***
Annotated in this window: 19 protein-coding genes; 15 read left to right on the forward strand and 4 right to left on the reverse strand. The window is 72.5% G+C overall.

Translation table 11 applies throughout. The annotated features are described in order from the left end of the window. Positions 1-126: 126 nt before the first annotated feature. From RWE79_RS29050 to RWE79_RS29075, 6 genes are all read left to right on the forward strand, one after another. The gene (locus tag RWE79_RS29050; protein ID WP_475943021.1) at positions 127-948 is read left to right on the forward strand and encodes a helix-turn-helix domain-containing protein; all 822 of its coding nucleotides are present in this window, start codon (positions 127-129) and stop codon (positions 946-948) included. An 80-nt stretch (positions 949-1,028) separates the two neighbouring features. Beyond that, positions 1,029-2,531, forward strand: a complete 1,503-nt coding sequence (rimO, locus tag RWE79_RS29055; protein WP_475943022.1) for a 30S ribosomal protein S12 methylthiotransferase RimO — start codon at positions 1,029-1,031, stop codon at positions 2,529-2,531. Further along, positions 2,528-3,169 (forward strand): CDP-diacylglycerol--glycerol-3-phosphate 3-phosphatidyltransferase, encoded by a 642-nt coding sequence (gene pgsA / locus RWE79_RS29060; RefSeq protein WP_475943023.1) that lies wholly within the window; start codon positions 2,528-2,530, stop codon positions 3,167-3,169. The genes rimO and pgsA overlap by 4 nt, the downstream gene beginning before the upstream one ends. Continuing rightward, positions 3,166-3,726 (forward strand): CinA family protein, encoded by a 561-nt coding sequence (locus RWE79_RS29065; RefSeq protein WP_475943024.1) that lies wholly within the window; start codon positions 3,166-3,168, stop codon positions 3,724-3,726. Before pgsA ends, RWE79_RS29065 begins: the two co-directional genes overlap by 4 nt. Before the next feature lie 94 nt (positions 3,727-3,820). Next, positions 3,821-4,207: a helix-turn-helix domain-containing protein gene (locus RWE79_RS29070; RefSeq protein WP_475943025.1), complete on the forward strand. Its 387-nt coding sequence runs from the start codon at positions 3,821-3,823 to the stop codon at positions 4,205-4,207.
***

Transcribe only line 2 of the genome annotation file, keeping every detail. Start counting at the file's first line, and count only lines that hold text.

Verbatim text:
Translation table 11 applies throughout. The annotated features are described in order from the left end of the window. Positions 1-126: 126 nt before the first annotated feature. From RWE79_RS29050 to RWE79_RS29075, 6 genes are all read left to right on the forward strand, one after another. The gene (locus tag RWE79_RS29050; protein ID WP_475943021.1) at positions 127-948 is read left to right on the forward strand and encodes a helix-turn-helix domain-containing protein; all 822 of its coding nucleotides are present in this window, start codon (positions 127-129) and stop codon (positions 946-948) included. An 80-nt stretch (positions 949-1,028) separates the two neighbouring features. Beyond that, positions 1,029-2,531, forward strand: a complete 1,503-nt coding sequence (rimO, locus tag RWE79_RS29055; protein WP_475943022.1) for a 30S ribosomal protein S12 methylthiotransferase RimO — start codon at positions 1,029-1,031, stop codon at positions 2,529-2,531. Further along, positions 2,528-3,169 (forward strand): CDP-diacylglycerol--glycerol-3-phosphate 3-phosphatidyltransferase, encoded by a 642-nt coding sequence (gene pgsA / locus RWE79_RS29060; RefSeq protein WP_475943023.1) that lies wholly within the window; start codon positions 2,528-2,530, stop codon positions 3,167-3,169. The genes rimO and pgsA overlap by 4 nt, the downstream gene beginning before the upstream one ends. Continuing rightward, positions 3,166-3,726 (forward strand): CinA family protein, encoded by a 561-nt coding sequence (locus RWE79_RS29065; RefSeq protein WP_475943024.1) that lies wholly within the window; start codon positions 3,166-3,168, stop codon positions 3,724-3,726. Before pgsA ends, RWE79_RS29065 begins: the two co-directional genes overlap by 4 nt. Before the next feature lie 94 nt (positions 3,727-3,820). Next, positions 3,821-4,207: a helix-turn-helix domain-containing protein gene (locus RWE79_RS29070; RefSeq protein WP_475943025.1), complete on the forward strand. Its 387-nt coding sequence runs from the start codon at positions 3,821-3,823 to the stop codon at positions 4,205-4,207.